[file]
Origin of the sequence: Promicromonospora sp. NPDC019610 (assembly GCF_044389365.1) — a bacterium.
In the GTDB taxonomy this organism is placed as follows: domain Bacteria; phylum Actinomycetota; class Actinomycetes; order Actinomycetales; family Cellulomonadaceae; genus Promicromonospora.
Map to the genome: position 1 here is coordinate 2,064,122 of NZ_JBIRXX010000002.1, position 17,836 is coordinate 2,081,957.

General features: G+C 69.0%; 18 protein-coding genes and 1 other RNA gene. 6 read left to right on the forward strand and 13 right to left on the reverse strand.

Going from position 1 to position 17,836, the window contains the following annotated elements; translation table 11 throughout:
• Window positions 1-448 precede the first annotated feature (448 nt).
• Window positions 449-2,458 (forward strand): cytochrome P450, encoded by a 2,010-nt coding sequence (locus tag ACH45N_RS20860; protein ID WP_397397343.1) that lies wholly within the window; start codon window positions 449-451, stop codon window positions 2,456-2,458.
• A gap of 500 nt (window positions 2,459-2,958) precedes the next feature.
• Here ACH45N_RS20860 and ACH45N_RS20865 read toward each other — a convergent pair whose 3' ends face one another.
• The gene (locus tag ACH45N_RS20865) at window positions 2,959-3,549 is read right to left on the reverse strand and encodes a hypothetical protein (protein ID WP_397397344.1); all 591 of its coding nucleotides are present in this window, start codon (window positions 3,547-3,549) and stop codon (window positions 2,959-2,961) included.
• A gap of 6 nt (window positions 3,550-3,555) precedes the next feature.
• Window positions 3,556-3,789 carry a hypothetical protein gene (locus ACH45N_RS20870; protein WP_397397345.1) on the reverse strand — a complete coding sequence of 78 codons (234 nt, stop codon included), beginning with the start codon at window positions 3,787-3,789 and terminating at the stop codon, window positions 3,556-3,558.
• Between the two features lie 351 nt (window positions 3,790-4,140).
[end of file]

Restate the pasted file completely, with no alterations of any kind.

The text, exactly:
Origin of the sequence: Promicromonospora sp. NPDC019610 (assembly GCF_044389365.1) — a bacterium.
In the GTDB taxonomy this organism is placed as follows: domain Bacteria; phylum Actinomycetota; class Actinomycetes; order Actinomycetales; family Cellulomonadaceae; genus Promicromonospora.
Map to the genome: position 1 here is coordinate 2,064,122 of NZ_JBIRXX010000002.1, position 17,836 is coordinate 2,081,957.

General features: G+C 69.0%; 18 protein-coding genes and 1 other RNA gene. 6 read left to right on the forward strand and 13 right to left on the reverse strand.

Going from position 1 to position 17,836, the window contains the following annotated elements; translation table 11 throughout:
• Window positions 1-448 precede the first annotated feature (448 nt).
• Window positions 449-2,458 (forward strand): cytochrome P450, encoded by a 2,010-nt coding sequence (locus tag ACH45N_RS20860; protein ID WP_397397343.1) that lies wholly within the window; start codon window positions 449-451, stop codon window positions 2,456-2,458.
• A gap of 500 nt (window positions 2,459-2,958) precedes the next feature.
• Here ACH45N_RS20860 and ACH45N_RS20865 read toward each other — a convergent pair whose 3' ends face one another.
• The gene (locus tag ACH45N_RS20865) at window positions 2,959-3,549 is read right to left on the reverse strand and encodes a hypothetical protein (protein ID WP_397397344.1); all 591 of its coding nucleotides are present in this window, start codon (window positions 3,547-3,549) and stop codon (window positions 2,959-2,961) included.
• A gap of 6 nt (window positions 3,550-3,555) precedes the next feature.
• Window positions 3,556-3,789 carry a hypothetical protein gene (locus ACH45N_RS20870; protein WP_397397345.1) on the reverse strand — a complete coding sequence of 78 codons (234 nt, stop codon included), beginning with the start codon at window positions 3,787-3,789 and terminating at the stop codon, window positions 3,556-3,558.
• Between the two features lie 351 nt (window positions 3,790-4,140).